More than half of Garda residences empty, OPW survey finds

Ninety-nine of 221 properties inhabited, with only 12 of remainder deemed habitable

The 221 barracks and houses attached to Garda stations which were surveyed by the OPW are located mostly in rural areas.

The 221 barracks and houses attached to Garda stations which were surveyed by the OPW are located mostly in rural areas.

 

More than half of all official Garda residences around the country are lying empty.

The latest survey of barracks and houses attached to stations, carried out by the force and the Office of Public Works (OPW) in April this year, found 221 properties.

It further found that only 99 were inhabited, and 122 were vacant. Of the empty houses, 12 were considered to be “habitable”. The houses are for the most part in rural areas.

Seán Sherlock, Labour’s justice spokesman, said the scale of empty residences “makes no sense” during a housing crisis and when people were “crying out” for the presence of gardaí in rural communities in particular.

“There is an opportunity being missed here whereby more gardaí and their families could be living in rural locations, even in they are not stationed there officially, at a reasonably low cost,” he said.

“It could also mean a garda living in a community where there isn’t a permanent Garda station.

“For what could be modest capital expenditure, it is a shame that these houses will eventually end up in rack and ruin if they are not refurbished.”

Maintenance

Mr Sherlock said the cost of maintaining the empty properties “could immediately be offset if you put a guard into the house”.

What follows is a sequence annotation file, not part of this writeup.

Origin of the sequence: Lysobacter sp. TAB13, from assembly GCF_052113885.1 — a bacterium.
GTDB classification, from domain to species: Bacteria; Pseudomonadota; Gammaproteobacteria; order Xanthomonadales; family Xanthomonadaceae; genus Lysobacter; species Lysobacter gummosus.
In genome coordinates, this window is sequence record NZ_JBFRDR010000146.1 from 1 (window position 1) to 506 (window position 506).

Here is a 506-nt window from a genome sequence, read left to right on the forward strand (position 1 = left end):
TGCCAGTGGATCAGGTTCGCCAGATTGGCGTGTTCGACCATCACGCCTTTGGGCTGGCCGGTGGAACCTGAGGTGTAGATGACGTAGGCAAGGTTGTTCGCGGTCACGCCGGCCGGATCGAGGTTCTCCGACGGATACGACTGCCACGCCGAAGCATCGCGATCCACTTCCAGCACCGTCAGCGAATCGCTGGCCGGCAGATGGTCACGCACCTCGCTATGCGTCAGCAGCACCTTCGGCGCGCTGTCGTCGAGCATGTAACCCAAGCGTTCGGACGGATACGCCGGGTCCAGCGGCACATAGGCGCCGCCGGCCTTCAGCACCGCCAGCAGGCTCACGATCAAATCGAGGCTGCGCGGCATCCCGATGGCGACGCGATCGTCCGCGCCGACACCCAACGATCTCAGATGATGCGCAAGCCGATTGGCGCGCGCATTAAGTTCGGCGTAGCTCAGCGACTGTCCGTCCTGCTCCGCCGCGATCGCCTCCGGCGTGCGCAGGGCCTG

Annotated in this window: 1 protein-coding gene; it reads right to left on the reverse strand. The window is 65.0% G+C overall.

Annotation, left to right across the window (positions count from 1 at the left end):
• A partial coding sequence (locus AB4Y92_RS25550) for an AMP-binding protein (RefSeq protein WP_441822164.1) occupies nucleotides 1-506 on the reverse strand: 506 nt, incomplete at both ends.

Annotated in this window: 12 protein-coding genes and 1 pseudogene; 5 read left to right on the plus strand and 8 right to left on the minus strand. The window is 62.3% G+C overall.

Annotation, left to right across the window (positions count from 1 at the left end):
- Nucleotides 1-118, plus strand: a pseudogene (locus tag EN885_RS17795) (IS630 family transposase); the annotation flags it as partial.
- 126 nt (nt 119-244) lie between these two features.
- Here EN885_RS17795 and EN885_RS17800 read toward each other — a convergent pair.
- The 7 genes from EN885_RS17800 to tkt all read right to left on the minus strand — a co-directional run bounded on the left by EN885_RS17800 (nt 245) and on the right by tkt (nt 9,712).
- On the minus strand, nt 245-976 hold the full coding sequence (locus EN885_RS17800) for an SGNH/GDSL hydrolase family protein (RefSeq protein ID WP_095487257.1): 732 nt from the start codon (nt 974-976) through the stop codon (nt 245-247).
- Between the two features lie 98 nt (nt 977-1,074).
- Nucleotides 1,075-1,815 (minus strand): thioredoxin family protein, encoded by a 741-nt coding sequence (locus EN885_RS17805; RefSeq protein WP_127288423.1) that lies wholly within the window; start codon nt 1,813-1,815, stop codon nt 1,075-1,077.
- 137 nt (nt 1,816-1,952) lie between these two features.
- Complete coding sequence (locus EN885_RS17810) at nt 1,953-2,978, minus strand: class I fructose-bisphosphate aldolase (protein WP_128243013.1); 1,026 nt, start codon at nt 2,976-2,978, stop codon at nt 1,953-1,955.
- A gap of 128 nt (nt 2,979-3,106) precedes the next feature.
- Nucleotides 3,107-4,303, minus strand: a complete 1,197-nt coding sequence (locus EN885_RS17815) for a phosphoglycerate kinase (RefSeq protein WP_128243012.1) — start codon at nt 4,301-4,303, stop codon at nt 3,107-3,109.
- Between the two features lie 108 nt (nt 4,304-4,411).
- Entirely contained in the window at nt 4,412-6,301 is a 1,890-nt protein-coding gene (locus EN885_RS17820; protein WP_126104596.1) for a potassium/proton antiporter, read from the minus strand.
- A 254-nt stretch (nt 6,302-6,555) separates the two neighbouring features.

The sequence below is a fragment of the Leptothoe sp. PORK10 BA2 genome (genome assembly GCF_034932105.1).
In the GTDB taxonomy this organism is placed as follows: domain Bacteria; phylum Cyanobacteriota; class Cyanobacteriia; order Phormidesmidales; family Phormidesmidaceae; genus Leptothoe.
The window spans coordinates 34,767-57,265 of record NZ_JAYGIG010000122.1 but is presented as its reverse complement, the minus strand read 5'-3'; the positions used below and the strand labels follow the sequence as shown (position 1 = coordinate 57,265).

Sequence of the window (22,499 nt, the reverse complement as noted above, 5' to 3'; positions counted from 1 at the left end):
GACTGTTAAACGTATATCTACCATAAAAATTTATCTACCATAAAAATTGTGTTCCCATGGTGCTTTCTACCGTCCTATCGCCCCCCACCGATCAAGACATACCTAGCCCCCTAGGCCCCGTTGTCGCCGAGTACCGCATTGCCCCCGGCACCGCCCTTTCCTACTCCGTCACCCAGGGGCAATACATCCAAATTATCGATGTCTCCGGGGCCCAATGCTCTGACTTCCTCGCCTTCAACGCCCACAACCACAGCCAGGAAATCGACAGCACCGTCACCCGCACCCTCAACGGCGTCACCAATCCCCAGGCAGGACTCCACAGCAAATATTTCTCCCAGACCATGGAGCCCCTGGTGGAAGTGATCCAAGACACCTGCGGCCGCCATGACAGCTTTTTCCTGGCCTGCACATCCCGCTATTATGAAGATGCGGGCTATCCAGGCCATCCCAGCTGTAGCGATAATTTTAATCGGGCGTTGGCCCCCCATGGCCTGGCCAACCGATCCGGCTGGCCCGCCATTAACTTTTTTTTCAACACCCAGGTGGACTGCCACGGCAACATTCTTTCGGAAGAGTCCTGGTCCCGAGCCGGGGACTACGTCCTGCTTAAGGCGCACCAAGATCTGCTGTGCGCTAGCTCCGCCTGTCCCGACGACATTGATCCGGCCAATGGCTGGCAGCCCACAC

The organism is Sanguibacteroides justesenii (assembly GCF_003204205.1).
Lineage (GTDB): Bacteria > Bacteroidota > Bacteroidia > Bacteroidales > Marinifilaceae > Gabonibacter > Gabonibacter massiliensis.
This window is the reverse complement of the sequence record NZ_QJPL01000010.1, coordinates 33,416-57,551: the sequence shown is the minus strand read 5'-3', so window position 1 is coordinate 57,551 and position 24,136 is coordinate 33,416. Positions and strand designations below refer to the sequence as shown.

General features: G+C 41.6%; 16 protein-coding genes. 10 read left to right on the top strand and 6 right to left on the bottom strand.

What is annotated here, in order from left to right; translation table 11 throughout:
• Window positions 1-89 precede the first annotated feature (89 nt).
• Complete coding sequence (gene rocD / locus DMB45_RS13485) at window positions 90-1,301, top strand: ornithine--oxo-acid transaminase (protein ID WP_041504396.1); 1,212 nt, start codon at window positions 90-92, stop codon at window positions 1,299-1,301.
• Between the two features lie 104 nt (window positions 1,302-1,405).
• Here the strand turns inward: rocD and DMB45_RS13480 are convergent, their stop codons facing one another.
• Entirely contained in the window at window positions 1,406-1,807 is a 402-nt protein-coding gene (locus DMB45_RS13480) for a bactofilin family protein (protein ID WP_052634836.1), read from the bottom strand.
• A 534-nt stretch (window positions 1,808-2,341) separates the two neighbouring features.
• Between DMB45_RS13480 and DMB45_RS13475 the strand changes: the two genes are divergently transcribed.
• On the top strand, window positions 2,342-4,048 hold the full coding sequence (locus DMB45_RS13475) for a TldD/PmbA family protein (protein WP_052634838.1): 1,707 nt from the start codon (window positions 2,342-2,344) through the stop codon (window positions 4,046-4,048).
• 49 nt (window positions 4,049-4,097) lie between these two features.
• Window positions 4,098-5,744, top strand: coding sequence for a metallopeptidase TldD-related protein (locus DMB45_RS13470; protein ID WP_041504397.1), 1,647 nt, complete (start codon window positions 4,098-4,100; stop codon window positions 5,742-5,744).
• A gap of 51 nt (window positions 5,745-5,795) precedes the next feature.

“He or she will be maintaining it themselves, heating it, keeping the gardens, maintaining the structure, so the State will not be incurring that cost.”

Minster of State for Local Government John Paul Phelan told the Dáil last week that the 110 empty properties which are not deemed habitable would require “substantial work”.

But he added: “It would be a wise investment by the OPW.”

“There is an opportunity to get gardaí living in their communities,” Mr Phelan said.

“In addition, these places, mostly villages, have these landmark buildings that are lying vacant. It would be good for those villages to have people living in those buildings as well.”

Mr Sherlock said he had been sent “around the houses” trying to get an answer from Minister for Justice Charlie Flanagan and Minster of State for the OPW Kevin ‘Boxer’ Moran about a serving Garda officer who would like to live in an empty property attached to the Garda station in Buttevant, Co Cork.

“I would dearly love to be able to say to the person who has come to me that their application is being considered seriously, because the applicant is a member of the Garda and this is an official Garda residence, but it seems that somewhere it is getting caught between the Department of Justice and the OPW,” he said.

“It seems that the Commissioners of Public Works, quite simply, do not want to deal with this issue.”